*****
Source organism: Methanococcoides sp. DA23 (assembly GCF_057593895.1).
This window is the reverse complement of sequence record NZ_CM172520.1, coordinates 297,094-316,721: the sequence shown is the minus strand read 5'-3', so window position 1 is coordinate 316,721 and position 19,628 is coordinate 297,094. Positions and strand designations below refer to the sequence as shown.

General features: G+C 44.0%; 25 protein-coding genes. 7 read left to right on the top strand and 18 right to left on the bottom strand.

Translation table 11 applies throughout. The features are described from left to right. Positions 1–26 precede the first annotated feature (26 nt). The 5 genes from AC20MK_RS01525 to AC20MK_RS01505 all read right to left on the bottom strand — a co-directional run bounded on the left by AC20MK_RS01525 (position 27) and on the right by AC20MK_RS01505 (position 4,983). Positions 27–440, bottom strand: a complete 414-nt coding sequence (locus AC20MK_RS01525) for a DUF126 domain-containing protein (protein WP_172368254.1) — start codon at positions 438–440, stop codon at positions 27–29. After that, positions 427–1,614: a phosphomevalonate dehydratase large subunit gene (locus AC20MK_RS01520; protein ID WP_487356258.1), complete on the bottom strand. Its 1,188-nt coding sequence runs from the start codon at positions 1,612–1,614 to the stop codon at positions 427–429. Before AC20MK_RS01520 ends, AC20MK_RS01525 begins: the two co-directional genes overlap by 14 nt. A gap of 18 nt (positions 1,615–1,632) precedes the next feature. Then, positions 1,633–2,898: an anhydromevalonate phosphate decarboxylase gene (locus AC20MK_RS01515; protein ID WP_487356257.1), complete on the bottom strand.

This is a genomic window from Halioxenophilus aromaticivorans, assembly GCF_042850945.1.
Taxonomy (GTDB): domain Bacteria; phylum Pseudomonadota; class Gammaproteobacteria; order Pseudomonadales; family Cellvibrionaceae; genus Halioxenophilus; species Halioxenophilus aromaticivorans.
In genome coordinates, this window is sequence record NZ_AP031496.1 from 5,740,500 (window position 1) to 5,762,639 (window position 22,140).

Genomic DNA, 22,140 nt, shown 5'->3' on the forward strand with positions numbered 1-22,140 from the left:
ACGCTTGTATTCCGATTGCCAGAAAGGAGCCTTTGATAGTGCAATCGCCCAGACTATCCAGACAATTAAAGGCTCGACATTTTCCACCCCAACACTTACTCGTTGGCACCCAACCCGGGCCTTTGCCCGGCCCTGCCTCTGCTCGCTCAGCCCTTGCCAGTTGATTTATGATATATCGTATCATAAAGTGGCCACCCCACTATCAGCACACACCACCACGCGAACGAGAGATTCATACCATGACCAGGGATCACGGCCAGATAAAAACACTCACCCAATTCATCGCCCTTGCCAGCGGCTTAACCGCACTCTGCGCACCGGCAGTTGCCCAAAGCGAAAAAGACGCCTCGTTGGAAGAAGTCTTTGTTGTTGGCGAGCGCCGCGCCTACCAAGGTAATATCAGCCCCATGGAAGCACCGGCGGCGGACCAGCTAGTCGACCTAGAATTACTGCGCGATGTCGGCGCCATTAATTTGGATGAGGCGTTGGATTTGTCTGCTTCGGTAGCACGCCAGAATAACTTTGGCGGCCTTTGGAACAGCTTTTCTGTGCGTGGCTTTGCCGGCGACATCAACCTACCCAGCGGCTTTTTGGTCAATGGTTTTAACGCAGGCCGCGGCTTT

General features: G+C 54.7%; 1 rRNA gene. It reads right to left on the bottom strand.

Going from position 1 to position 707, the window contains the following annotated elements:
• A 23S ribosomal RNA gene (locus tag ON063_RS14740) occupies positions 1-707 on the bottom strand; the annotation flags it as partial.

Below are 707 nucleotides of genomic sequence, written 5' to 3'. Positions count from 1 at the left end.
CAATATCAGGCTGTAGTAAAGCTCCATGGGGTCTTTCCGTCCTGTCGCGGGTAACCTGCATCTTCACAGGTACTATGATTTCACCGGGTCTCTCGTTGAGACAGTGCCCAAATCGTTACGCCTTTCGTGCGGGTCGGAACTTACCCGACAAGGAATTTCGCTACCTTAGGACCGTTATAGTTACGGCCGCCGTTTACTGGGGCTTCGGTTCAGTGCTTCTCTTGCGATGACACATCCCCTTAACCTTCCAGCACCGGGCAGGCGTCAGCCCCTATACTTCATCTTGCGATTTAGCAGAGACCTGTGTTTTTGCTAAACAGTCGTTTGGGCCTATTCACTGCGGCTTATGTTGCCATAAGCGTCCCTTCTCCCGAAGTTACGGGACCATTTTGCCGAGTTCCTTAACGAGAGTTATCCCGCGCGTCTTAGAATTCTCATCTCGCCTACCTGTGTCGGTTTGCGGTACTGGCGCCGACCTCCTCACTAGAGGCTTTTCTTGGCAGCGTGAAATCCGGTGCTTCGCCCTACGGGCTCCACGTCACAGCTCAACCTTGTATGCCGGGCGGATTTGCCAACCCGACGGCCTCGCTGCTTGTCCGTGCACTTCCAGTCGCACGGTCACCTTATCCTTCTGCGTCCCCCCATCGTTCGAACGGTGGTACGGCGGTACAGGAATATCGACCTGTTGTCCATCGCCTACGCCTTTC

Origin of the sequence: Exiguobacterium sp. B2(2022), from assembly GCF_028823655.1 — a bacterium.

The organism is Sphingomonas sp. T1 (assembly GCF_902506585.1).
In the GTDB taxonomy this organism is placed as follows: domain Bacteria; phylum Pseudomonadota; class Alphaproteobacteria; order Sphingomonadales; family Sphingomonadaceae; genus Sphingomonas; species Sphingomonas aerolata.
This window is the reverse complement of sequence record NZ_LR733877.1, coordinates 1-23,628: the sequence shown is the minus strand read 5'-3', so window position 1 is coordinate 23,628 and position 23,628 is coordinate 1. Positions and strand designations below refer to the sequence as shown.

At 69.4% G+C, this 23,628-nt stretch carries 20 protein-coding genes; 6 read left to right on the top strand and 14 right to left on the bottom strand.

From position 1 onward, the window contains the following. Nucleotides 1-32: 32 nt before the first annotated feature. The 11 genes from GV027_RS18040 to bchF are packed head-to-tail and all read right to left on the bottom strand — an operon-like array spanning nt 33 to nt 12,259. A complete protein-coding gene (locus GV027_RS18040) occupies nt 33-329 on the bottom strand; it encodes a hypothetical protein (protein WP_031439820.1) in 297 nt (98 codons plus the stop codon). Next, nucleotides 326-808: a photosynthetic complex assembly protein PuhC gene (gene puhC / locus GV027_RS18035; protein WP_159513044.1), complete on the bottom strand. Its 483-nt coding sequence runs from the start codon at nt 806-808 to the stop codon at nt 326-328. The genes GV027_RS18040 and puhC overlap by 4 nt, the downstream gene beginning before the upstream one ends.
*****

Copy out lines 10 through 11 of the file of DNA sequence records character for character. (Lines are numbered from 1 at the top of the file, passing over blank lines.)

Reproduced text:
General features: G+C 54.7%; 1 rRNA gene. It reads right to left on the bottom strand.

Going from position 1 to position 707, the window contains the following annotated elements: